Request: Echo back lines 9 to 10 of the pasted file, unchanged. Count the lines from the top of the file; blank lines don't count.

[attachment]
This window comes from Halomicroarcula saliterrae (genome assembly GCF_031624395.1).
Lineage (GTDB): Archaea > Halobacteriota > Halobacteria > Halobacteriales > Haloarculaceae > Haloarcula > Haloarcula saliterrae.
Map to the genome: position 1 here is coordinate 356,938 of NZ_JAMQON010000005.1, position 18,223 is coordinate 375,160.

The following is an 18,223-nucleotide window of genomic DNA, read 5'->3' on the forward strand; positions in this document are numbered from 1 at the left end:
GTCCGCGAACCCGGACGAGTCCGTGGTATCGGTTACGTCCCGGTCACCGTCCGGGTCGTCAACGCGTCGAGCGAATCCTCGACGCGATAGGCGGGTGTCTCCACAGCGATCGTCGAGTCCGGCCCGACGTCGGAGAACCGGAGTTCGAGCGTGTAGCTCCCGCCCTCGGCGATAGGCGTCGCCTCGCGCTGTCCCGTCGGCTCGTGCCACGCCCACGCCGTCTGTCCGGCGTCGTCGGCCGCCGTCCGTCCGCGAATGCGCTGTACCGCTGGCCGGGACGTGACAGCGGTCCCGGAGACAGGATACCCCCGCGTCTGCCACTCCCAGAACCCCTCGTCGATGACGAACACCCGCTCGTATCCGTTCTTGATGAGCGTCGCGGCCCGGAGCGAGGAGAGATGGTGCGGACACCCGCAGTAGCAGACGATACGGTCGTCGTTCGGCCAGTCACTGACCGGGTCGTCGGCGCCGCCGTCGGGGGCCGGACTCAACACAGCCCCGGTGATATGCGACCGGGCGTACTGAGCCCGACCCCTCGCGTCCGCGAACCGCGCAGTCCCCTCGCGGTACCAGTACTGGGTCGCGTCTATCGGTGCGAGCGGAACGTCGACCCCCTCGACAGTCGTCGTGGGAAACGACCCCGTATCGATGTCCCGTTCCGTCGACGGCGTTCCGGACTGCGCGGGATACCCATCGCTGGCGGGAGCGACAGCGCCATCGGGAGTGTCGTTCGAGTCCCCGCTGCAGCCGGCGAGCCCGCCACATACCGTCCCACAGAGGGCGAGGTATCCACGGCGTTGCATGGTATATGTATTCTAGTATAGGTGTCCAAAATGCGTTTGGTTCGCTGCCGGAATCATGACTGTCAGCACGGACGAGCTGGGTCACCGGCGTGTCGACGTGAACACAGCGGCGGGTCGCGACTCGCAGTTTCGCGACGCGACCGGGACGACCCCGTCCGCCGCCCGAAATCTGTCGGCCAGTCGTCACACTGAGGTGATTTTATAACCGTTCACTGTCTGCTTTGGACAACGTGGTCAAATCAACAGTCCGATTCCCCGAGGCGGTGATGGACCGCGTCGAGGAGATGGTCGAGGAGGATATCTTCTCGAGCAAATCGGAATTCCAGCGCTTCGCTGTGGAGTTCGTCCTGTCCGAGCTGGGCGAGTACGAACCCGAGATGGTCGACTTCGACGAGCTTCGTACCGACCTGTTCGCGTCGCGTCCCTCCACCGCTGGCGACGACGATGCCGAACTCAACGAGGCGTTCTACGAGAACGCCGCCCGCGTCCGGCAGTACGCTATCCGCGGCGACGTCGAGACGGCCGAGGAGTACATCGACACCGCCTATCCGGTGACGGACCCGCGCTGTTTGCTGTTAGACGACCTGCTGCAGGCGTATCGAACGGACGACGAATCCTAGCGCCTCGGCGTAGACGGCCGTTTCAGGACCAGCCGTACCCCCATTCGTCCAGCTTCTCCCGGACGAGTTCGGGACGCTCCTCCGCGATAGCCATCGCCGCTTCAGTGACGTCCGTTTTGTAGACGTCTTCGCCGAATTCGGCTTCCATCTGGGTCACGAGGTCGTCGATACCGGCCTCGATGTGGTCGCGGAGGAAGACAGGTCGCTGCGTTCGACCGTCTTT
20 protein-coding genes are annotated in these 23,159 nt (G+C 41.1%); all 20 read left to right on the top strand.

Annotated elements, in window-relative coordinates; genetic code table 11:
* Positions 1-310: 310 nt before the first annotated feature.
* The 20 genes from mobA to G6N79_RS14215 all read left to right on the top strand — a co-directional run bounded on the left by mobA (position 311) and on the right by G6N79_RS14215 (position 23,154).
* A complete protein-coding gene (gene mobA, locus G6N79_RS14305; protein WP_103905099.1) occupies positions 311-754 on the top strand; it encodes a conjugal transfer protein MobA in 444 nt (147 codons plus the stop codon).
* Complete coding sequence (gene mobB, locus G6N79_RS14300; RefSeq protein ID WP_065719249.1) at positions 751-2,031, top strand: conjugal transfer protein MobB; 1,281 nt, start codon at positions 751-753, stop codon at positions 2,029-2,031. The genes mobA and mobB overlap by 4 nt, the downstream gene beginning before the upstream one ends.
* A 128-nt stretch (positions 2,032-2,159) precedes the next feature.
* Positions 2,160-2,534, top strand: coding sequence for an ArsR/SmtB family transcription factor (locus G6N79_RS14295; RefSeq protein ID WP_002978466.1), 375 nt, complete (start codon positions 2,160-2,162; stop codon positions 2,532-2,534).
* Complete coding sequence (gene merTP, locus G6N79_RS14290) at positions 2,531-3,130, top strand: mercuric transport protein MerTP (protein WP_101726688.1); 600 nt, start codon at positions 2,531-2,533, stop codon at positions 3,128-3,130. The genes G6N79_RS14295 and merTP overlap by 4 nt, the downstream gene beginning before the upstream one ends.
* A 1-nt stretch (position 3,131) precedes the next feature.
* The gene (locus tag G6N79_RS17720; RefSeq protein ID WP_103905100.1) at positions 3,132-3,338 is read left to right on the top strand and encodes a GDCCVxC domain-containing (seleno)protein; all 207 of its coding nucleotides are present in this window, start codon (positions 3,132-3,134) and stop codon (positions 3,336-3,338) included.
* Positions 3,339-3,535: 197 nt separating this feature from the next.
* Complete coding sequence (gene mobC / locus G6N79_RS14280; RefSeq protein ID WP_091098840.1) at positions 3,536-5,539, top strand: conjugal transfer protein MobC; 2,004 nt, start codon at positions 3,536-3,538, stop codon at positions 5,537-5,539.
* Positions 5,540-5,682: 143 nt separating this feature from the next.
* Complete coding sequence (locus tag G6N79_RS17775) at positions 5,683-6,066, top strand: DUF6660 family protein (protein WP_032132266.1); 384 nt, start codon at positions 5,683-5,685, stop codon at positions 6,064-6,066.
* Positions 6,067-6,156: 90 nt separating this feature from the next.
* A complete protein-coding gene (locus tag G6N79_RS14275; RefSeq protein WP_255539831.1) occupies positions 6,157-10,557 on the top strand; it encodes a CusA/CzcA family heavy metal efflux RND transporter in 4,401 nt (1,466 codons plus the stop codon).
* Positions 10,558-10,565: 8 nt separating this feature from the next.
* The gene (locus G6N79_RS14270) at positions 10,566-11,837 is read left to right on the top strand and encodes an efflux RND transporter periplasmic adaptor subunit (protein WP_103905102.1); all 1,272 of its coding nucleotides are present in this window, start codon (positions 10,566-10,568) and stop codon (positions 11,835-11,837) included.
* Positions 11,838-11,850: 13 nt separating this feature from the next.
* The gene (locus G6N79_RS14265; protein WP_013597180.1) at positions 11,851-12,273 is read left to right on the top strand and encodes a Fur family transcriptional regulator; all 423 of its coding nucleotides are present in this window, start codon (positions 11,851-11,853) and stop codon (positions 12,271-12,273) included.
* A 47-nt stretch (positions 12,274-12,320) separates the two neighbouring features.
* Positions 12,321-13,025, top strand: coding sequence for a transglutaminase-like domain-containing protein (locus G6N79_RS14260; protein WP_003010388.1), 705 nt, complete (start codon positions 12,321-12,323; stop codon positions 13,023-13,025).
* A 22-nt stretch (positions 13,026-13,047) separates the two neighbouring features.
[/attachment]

* The 20 genes from mobA to G6N79_RS14215 all read left to right on the top strand — a co-directional run bounded on the left by mobA (position 311) and on the right by G6N79_RS14215 (position 23,154).
* A complete protein-coding gene (gene mobA, locus G6N79_RS14305; protein WP_103905099.1) occupies positions 311-754 on the top strand; it encodes a conjugal transfer protein MobA in 444 nt (147 codons plus the stop codon).